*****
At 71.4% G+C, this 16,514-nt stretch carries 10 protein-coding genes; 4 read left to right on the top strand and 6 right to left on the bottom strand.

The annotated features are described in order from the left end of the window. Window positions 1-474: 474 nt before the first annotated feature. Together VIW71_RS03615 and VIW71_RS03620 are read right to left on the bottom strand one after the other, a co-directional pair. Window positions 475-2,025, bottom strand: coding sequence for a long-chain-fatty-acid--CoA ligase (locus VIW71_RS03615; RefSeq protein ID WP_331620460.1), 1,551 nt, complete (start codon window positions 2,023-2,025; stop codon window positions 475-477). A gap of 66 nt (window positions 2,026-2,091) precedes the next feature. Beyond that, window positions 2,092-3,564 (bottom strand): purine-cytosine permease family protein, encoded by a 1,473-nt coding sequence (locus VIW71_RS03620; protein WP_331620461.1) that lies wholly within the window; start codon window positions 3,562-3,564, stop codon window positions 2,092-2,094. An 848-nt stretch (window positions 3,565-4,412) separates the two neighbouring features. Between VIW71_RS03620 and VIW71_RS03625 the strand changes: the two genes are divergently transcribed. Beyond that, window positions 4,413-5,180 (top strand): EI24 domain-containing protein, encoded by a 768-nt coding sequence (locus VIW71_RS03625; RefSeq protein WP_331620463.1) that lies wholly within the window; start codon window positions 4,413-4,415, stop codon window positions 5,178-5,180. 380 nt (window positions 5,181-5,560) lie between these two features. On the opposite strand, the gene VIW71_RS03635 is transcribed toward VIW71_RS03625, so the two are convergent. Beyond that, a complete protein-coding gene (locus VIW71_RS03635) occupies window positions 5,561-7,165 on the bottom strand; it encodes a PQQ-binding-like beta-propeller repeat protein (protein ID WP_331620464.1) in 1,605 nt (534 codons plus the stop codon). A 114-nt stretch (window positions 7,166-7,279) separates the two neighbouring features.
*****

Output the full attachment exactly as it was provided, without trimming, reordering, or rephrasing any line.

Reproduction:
At 71.4% G+C, this 16,514-nt stretch carries 10 protein-coding genes; 4 read left to right on the top strand and 6 right to left on the bottom strand.

The annotated features are described in order from the left end of the window. Window positions 1-474: 474 nt before the first annotated feature. Together VIW71_RS03615 and VIW71_RS03620 are read right to left on the bottom strand one after the other, a co-directional pair. Window positions 475-2,025, bottom strand: coding sequence for a long-chain-fatty-acid--CoA ligase (locus VIW71_RS03615; RefSeq protein ID WP_331620460.1), 1,551 nt, complete (start codon window positions 2,023-2,025; stop codon window positions 475-477). A gap of 66 nt (window positions 2,026-2,091) precedes the next feature. Beyond that, window positions 2,092-3,564 (bottom strand): purine-cytosine permease family protein, encoded by a 1,473-nt coding sequence (locus VIW71_RS03620; protein WP_331620461.1) that lies wholly within the window; start codon window positions 3,562-3,564, stop codon window positions 2,092-2,094. An 848-nt stretch (window positions 3,565-4,412) separates the two neighbouring features. Between VIW71_RS03620 and VIW71_RS03625 the strand changes: the two genes are divergently transcribed. Beyond that, window positions 4,413-5,180 (top strand): EI24 domain-containing protein, encoded by a 768-nt coding sequence (locus VIW71_RS03625; RefSeq protein WP_331620463.1) that lies wholly within the window; start codon window positions 4,413-4,415, stop codon window positions 5,178-5,180. 380 nt (window positions 5,181-5,560) lie between these two features. On the opposite strand, the gene VIW71_RS03635 is transcribed toward VIW71_RS03625, so the two are convergent. Beyond that, a complete protein-coding gene (locus VIW71_RS03635) occupies window positions 5,561-7,165 on the bottom strand; it encodes a PQQ-binding-like beta-propeller repeat protein (protein ID WP_331620464.1) in 1,605 nt (534 codons plus the stop codon). A 114-nt stretch (window positions 7,166-7,279) separates the two neighbouring features.